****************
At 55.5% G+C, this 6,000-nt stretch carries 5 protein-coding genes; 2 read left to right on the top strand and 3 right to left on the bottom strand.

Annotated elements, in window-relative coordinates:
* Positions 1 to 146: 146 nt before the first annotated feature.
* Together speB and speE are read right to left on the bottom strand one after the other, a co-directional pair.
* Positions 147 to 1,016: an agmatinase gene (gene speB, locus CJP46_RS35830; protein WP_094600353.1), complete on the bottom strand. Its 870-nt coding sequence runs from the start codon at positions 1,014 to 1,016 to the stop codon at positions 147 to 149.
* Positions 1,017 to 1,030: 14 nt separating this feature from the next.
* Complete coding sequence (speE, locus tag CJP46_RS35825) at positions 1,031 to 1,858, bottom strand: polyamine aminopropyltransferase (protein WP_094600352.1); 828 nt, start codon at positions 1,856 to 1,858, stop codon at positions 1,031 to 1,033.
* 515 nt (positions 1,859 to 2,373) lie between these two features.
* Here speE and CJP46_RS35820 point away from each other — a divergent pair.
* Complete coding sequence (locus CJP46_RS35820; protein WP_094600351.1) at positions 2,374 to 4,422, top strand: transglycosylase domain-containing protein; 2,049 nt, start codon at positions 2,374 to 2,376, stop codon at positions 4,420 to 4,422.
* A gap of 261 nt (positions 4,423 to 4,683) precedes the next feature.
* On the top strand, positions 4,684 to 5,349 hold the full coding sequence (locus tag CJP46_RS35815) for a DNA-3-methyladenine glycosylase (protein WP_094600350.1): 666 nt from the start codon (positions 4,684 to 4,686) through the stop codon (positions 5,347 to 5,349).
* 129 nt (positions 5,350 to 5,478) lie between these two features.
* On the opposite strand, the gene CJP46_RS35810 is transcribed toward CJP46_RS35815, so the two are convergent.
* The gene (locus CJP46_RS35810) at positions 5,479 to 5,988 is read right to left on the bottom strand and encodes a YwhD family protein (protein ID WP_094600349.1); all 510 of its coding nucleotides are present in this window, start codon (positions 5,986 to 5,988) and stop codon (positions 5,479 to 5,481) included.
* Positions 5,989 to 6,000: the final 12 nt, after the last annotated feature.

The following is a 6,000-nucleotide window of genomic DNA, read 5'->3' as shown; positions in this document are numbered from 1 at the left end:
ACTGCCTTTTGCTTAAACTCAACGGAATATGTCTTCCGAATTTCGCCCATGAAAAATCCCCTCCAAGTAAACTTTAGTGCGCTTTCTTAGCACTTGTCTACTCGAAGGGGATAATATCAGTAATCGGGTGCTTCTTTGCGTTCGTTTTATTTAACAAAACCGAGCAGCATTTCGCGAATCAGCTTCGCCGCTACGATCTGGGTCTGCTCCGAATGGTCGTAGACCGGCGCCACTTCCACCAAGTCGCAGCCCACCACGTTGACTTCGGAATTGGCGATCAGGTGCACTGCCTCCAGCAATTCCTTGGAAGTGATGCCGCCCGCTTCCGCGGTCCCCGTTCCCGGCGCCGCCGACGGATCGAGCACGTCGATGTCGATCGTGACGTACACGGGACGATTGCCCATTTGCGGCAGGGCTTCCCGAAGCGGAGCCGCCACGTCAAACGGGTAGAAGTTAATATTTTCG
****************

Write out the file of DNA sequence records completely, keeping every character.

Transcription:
At 55.5% G+C, this 6,000-nt stretch carries 5 protein-coding genes; 2 read left to right on the top strand and 3 right to left on the bottom strand.

Annotated elements, in window-relative coordinates:
* Positions 1 to 146: 146 nt before the first annotated feature.
* Together speB and speE are read right to left on the bottom strand one after the other, a co-directional pair.
* Positions 147 to 1,016: an agmatinase gene (gene speB, locus CJP46_RS35830; protein WP_094600353.1), complete on the bottom strand. Its 870-nt coding sequence runs from the start codon at positions 1,014 to 1,016 to the stop codon at positions 147 to 149.
* Positions 1,017 to 1,030: 14 nt separating this feature from the next.
* Complete coding sequence (speE, locus tag CJP46_RS35825) at positions 1,031 to 1,858, bottom strand: polyamine aminopropyltransferase (protein WP_094600352.1); 828 nt, start codon at positions 1,856 to 1,858, stop codon at positions 1,031 to 1,033.
* 515 nt (positions 1,859 to 2,373) lie between these two features.
* Here speE and CJP46_RS35820 point away from each other — a divergent pair.
* Complete coding sequence (locus CJP46_RS35820; protein WP_094600351.1) at positions 2,374 to 4,422, top strand: transglycosylase domain-containing protein; 2,049 nt, start codon at positions 2,374 to 2,376, stop codon at positions 4,420 to 4,422.
* A gap of 261 nt (positions 4,423 to 4,683) precedes the next feature.
* On the top strand, positions 4,684 to 5,349 hold the full coding sequence (locus tag CJP46_RS35815) for a DNA-3-methyladenine glycosylase (protein WP_094600350.1): 666 nt from the start codon (positions 4,684 to 4,686) through the stop codon (positions 5,347 to 5,349).
* 129 nt (positions 5,350 to 5,478) lie between these two features.
* On the opposite strand, the gene CJP46_RS35810 is transcribed toward CJP46_RS35815, so the two are convergent.
* The gene (locus CJP46_RS35810) at positions 5,479 to 5,988 is read right to left on the bottom strand and encodes a YwhD family protein (protein ID WP_094600349.1); all 510 of its coding nucleotides are present in this window, start codon (positions 5,986 to 5,988) and stop codon (positions 5,479 to 5,481) included.
* Positions 5,989 to 6,000: the final 12 nt, after the last annotated feature.

The following is a 6,000-nucleotide window of genomic DNA, read 5'->3' as shown; positions in this document are numbered from 1 at the left end:
ACTGCCTTTTGCTTAAACTCAACGGAATATGTCTTCCGAATTTCGCCCATGAAAAATCCCCTCCAAGTAAACTTTAGTGCGCTTTCTTAGCACTTGTCTACTCGAAGGGGATAATATCAGTAATCGGGTGCTTCTTTGCGTTCGTTTTATTTAACAAAACCGAGCAGCATTTCGCGAATCAGCTTCGCCGCTACGATCTGGGTCTGCTCCGAATGGTCGTAGACCGGCGCCACTTCCACCAAGTCGCAGCCCACCACGTTGACTTCGGAATTGGCGATCAGGTGCACTGCCTCCAGCAATTCCTTGGAAGTGATGCCGCCCGCTTCCGCGGTCCCCGTTCCCGGCGCCGCCGACGGATCGAGCACGTCGATGTCGATCGTGACGTACACGGGACGATTGCCCATTTGCGGCAGGGCTTCCCGAAGCGGAGCCGCCACGTCAAACGGGTAGAAGTTAATATTTTCG